Mets Need An Andres Gimenez Plan
Too much was made of Andres Gimenez‘s down year last year. He was a 20 year old shortstop playing in Double-A with a wrist injury. While it appeared he struggled, he was an above-average league hitter (105 wRC+) despite his being 4.1 years younger than the competition.
If there was any doubt the dip in his production based upon prior years was related to his wrist, he would have a strong stint in the Arizona Fall League hitting .371/.413/.586. So far, he has followed that up with a very strong Spring Training.
— Mets Farm Report (@MetsFarmReport) March 3, 2020
We should be wary of relying upon small sample sizes like we see in the Arizona Fall League and this Spring Training. We should also be wary of overreacting to a player not having the year you would expect when he plays through an injury. Instead, we need to focus on the player and his skill set.
What we saw in the Arizona Fall League and in Spring Training right now is a tinkered swing from Gimenez designed to help him generate more power. While we didn’t see the fruits of it when he had an injured wrist, we are seeing it now. The challenge for Gimenez is to continue this into the regular season with Triple-A Syracuse.
The challenge for the New York Mets is to figure out exactly what the future is for Gimenez because as things stand right now, he is completely blocked.
Amed Rosario is the everyday shortstop, and he is under team control through the 2023 season. Robinson Cano is the second baseman, and he will be paid $20 million by the Mets through the 2023 season. Jeff McNeil is the everyday third baseman, and he is under team control through the 2024 season. Really, there is no spot for Gimenez in the infield for an additional three years, and he is going to be ready to be called up to the majors well before that.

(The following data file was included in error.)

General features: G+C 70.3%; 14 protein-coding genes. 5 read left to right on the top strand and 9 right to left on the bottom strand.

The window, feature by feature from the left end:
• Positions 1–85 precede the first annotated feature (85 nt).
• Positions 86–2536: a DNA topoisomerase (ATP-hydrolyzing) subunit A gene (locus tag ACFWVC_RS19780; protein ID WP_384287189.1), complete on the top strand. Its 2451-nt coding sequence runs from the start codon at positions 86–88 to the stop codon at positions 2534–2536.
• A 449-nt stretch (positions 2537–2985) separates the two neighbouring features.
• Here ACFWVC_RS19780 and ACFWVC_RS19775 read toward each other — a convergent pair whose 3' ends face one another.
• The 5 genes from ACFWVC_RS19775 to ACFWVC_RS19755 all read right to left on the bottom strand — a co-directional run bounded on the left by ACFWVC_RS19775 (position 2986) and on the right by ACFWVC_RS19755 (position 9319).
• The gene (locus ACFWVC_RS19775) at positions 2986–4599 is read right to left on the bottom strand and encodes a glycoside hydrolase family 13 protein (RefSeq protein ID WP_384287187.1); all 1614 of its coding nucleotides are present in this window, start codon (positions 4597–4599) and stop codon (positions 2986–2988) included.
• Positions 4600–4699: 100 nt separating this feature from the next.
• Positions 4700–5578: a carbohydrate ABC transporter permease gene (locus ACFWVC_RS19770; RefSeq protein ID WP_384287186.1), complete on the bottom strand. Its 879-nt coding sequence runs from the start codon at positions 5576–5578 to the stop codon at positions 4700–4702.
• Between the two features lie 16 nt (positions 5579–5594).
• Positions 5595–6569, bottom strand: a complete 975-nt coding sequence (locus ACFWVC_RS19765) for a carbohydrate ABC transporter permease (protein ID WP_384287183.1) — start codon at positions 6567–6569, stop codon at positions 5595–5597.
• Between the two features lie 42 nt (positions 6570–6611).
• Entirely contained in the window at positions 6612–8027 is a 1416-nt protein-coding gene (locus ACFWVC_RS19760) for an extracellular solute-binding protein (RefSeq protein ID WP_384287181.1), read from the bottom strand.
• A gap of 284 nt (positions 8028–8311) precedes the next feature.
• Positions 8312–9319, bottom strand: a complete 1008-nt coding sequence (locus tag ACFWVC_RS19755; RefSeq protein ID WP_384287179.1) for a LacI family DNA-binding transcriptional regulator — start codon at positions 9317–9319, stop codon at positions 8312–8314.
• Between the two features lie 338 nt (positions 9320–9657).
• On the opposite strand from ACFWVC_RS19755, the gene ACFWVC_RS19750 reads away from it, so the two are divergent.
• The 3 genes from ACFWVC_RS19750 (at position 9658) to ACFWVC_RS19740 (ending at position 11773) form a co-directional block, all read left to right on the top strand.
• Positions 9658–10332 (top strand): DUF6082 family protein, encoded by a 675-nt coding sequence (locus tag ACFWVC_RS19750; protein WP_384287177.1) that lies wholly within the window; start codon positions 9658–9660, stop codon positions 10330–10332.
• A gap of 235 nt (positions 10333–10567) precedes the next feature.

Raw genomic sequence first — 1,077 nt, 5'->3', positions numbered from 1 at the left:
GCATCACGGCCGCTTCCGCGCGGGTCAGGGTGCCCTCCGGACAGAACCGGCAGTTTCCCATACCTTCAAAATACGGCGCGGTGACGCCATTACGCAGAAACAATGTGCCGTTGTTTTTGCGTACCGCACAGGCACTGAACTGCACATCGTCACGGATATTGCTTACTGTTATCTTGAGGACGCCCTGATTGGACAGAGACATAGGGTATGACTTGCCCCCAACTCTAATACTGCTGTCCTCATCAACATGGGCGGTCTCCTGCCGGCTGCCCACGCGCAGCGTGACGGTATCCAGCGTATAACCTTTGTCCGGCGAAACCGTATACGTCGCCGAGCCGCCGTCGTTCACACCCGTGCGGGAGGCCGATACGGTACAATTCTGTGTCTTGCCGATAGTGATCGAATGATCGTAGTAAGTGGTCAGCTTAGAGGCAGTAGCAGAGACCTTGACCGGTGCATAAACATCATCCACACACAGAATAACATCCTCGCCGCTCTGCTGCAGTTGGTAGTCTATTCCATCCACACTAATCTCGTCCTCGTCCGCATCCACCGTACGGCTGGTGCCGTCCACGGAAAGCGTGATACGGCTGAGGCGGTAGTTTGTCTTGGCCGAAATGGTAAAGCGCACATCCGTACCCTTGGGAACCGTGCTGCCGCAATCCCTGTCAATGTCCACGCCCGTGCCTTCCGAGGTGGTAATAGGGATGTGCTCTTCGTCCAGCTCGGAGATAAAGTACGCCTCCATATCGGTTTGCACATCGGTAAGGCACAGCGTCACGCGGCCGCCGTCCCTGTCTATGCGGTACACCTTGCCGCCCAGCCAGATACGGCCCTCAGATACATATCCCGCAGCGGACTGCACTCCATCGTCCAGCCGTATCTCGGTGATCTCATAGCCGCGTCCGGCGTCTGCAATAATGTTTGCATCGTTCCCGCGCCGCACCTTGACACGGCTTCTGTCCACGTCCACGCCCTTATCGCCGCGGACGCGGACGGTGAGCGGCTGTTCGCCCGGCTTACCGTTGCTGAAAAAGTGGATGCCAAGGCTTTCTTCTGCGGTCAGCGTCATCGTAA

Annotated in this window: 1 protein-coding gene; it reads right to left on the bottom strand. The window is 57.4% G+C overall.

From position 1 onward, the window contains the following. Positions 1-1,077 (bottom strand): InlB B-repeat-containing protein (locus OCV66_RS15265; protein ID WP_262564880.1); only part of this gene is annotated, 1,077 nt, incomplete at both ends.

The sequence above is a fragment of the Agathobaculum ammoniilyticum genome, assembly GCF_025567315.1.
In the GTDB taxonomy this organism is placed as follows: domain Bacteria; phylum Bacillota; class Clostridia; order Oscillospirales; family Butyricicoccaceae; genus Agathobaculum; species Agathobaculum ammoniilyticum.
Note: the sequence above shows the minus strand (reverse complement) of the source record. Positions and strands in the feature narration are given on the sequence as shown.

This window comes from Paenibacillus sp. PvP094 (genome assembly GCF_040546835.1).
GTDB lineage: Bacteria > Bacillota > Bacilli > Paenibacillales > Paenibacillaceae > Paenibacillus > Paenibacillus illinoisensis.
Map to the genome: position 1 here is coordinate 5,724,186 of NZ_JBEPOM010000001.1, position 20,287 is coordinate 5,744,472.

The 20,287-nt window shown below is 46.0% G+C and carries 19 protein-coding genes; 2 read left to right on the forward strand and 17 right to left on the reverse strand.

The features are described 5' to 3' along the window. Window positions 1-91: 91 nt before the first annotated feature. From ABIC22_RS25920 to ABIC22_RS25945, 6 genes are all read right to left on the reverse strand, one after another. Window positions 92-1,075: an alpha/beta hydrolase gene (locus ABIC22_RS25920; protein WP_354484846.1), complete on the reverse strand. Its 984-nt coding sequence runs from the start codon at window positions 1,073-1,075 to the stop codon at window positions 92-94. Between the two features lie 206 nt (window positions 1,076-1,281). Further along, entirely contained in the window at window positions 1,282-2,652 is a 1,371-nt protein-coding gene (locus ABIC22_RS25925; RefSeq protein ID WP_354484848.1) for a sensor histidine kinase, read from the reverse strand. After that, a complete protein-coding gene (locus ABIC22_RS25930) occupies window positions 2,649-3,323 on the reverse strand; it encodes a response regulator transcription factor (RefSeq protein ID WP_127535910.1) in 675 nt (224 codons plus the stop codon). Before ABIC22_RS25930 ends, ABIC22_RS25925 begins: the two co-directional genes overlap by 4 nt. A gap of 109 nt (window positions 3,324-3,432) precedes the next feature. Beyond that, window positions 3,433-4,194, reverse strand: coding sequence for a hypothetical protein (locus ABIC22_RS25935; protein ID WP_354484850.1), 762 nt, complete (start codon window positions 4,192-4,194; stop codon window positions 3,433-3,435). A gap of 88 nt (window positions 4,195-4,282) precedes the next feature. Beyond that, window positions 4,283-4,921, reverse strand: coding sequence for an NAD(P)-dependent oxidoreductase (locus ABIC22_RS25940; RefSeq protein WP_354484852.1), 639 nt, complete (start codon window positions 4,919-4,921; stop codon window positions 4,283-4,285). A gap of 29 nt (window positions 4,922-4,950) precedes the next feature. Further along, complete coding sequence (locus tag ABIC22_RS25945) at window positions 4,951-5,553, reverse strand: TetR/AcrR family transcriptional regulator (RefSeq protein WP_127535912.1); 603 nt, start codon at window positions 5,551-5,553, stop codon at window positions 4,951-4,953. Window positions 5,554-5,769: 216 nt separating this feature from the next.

If Gimenez is the top 100 player he was before outlets arguably overreacted to his 2019 season, he is a talented player who can be part of a core of a World Series winning team. For him to be that, at least in Queens, the Mets have to have a spot for him. There needs to be a plan.
At the moment, there does not appear to be one. In that sense, the Mets are putting themselves in a situation not too different than the one they found themselves with Pete Alonso and Dominic Smith. With those players, they had two top 100 prospects who were at the same position and were going to be Major League ready at the same time.
They didn’t move one in a blockbuster trade to help the roster win a World Series. No, they moved a player in Jarred Kelenic, who they actually needed given the dearth of real outfield prospects in the Mets farm system. On that note, the Mets still do have a future (and current) hole in center, and they still have not prepared for how to best fill that hole.
Given Gimenez’s defensive skills, perhaps the Mets should move Rosario to center. On that note, Rosario has the speed and agility to thrive out there. However, it is difficult to make that change now when he is your starting shortstop. That leaves the Mets to look to move Gimenez out there this season. He certainly has the skill-set to play well out there.
Or maybe, the Mets best play is just to trade one of Rosario, McNeil, or Gimenez after the season to help them withstand the potential loss 2/5 of their rotation with Marcus Stroman and Rick Porcello being pending free agents.
Ultimately, there are many potential paths on how to handle Gimenez and the rest of the roster. Whatever the case, the Mets need to set a plan now because Gimenez is starting the year in Triple-A, and based upon what we are seeing, he is going to be ready to contribute at the Major League level sooner rather than later.